Its vision is to help shape a discerning, responsible, mature, solution-driven and productive society who will work together towards building a just public order. Its mission is to build capacity (skill, knowledge, attitude and value) and awareness on rights and obligations as citizens by working together with civil society and forging networks among civil society organizations. Secretariat :

sekorakyat@telkom.net / sekorakyat@gmail.com / www.sekorakyat.co.cc

LAWS RELATED TO THE TRANSPARENCY OF DOWNSTREAM OIL AND GAS ACTIVITIES LAW Fourth Amendment to the 1945 Constitution Law No. 22/ 2001 on Natural Oil and Gas Law No. 14/ 2008 on the Freedom of Public Information GOVERNMENT REGULATION 1. Indonesian Government Regulation No. 34/2005; amendment to Government Regulation No. 35/ 2004 on Downstream Natural Oil and Gas Business Activities 2. Indonesian Government Regulation No. 35/2004; Downstream Natural Oil and Gas Business Activities 3. Indonesian Government Regulation No. 42/2002; Implementing Body for Downstream Natural Oil and Gas Business Activities 4. Indonesian Government Regulation No. 17/1974; Supervision of the Implementation of Natural Oil and Gas Offshore Exploration and Exploitation MINISTERIAL DECREE 1. Energy and Mineral Resource Ministerial Decree No. 2602 K/23/MEM/2006; Establishing Oil and Gas Work Areas, Cooperation Contract and Terms and Condition, and the Work Area Tender Mechanism in Round I of Oil and Gas Work Area Tenders in 2006 2. Energy and Mineral Resource Ministerial Decree No 040/2006; Procedure for Establishing and Tendering Oil and Gas Work Areas 3. Energy and Mineral Resource Ministerial Decree No 1088; K/20/Mem/2003 4. Guideline for the Implementation of Downstream and Upstream Oil and Gas Development, Supervision, Regulation and Control MINISTERIAL REGULATION 1. Energy and Mineral Resource Ministerial Regulation No. 01/ 2008; Guideline for Oil Mining in Old Wells 2. Energy and Mineral Resource Ministerial Regulation No.02/2008; Implementation of the Obligation to Meet Domestic Oil and Gas Needs by Contractors under a Cooperation Contract 3. Energy and Mineral Resource Ministerial Regulation No. 03/2008; Guideline and Procedure for the Return of Operating Areas Not Utilized by Contractors under a Cooperation Contract in Order to Increase Oil and Gas Production 4. Finance Ministerial Regulation No. 177/PMK.011/2007; Exemption of Import Duty on Goods Used for Downstream Oil and Gas, and Geothermal Activities 5. Finance Ministerial Regulation No. 178/PMK.011/2007; Value Added Tax Borne by the Government for the Importation of Goods Used for Downstream Oil and Gas and Geothermal Exploration 6. Finance Ministerial Regulation No. 179/PMK.011/2007; Establishing the Import Tariff of Drilling Platforms, or Floating or Underwater Production 7. Energy and Mineral Resource Ministerial Regulation No.028/2006; Guideline and Procedure for the Implementation of a General Survey in Downstream Oil and Gas Business Activities 8. Energy and Mineral Resource Ministerial Regulation No.033/2006; Coalbed Methane Gas Mining 9. Energy and Mineral Resource Ministerial Regulation No. 037/2006; Application Procedure for the Importation and Settlement of Goods Used for the Operations of Downstream Oil and Gas Activities 10. Energy and Mineral Resource Ministerial Regulation No. 008/2005; Incentives for the Development of Marginal Oil Fields 11. Mining and Energy Ministerial Regulation No. 02.P/075/Mpe/1992; Guideline for the Implementation of the Supervision of Oil and Gas Exploration and Exploitation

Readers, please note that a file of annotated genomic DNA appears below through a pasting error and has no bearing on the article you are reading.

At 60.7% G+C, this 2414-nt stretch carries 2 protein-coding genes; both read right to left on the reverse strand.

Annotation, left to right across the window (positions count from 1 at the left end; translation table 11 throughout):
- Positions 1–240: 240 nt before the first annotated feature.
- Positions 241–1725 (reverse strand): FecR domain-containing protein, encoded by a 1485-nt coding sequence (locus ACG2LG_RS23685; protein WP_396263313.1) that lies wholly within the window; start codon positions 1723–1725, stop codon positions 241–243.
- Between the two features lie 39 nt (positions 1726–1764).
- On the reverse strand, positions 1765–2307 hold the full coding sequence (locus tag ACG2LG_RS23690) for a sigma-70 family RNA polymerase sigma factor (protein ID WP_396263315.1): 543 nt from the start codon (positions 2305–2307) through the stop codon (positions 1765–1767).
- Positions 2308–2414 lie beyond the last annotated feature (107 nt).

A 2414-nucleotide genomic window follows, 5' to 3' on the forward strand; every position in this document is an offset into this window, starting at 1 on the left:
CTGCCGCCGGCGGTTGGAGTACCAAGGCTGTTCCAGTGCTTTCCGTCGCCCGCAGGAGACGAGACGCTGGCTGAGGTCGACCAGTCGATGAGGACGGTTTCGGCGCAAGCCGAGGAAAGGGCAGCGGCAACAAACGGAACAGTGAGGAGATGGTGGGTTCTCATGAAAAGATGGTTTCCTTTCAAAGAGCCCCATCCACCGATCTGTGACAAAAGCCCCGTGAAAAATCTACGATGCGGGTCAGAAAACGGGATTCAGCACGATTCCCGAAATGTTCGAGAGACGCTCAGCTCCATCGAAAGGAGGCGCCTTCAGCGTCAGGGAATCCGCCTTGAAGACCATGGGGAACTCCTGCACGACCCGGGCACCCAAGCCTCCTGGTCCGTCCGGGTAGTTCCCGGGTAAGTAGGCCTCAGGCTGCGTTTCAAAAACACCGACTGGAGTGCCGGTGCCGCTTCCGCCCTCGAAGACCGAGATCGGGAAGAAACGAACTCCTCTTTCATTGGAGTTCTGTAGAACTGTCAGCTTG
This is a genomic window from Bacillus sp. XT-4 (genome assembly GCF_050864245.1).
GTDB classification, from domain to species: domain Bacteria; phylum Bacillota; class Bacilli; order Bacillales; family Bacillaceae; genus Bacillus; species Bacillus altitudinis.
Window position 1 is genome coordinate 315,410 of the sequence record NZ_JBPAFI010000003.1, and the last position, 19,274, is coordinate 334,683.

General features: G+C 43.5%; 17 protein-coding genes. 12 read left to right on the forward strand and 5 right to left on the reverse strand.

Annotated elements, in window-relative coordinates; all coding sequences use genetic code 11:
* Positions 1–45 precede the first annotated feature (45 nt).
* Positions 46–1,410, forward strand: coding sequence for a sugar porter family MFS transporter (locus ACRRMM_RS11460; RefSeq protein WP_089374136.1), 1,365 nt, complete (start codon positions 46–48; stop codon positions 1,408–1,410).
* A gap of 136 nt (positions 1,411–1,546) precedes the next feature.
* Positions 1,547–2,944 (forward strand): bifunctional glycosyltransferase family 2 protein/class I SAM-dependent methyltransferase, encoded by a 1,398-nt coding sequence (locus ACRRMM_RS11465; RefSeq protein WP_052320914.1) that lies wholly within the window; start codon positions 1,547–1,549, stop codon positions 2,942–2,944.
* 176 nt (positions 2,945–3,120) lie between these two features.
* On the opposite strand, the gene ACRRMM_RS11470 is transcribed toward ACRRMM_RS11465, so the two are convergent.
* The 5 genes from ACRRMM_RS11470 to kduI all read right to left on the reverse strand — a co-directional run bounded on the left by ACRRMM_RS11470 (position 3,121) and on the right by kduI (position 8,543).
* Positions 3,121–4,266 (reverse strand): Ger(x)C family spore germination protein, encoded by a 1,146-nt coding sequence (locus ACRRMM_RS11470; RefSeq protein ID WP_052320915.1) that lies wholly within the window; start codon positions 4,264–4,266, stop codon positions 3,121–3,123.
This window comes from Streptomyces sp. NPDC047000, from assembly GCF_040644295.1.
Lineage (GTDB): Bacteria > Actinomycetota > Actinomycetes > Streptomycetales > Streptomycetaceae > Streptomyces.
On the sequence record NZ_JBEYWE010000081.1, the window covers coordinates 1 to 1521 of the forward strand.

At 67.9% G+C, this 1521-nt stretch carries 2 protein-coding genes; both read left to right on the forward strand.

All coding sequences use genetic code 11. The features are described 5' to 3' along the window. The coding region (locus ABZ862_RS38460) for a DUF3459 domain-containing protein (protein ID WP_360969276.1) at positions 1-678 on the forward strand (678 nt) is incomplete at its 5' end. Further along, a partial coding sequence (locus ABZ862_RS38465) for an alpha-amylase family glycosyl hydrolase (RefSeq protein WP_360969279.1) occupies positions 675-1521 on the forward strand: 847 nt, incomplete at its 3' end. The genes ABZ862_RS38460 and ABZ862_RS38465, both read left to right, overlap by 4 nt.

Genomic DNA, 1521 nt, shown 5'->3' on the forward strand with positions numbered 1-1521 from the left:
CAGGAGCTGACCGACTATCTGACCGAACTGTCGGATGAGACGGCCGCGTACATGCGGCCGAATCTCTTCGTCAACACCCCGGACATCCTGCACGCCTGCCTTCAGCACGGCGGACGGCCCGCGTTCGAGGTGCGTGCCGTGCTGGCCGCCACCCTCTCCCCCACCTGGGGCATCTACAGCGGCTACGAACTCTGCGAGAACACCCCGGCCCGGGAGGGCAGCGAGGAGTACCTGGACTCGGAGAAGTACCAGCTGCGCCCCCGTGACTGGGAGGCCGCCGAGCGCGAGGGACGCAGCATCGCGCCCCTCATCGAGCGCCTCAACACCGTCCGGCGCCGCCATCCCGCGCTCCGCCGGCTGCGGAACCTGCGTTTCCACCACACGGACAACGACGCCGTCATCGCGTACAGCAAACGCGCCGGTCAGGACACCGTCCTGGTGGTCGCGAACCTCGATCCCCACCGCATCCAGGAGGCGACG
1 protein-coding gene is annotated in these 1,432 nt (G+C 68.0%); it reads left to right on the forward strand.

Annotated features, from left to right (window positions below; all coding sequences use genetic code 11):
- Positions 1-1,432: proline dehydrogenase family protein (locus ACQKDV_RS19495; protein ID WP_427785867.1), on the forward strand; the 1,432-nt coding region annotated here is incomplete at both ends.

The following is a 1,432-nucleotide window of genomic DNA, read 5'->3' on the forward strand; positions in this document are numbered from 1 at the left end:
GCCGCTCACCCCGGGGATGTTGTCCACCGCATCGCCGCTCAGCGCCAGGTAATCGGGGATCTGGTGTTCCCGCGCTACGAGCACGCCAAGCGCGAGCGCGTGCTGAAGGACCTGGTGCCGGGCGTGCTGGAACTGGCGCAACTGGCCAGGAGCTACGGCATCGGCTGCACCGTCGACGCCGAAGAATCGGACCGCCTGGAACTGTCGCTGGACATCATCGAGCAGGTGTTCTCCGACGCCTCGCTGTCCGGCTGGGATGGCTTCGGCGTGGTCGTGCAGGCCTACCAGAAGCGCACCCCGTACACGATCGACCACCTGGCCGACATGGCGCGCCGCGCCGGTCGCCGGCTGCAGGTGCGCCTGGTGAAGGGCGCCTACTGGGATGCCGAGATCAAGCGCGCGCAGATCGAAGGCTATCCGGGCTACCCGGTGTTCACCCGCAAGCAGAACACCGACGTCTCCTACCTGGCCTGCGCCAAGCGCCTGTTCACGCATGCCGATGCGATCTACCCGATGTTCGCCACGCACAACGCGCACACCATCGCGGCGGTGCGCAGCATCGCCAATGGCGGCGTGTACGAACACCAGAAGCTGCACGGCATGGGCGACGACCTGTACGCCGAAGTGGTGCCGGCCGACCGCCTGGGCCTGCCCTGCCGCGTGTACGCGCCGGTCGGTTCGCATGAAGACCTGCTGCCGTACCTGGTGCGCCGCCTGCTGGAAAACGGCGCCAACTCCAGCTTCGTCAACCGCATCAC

Monitoring of Public Implementation Information Transparency for Downstream Oil and Gas Activities in Bojonegoro and Blora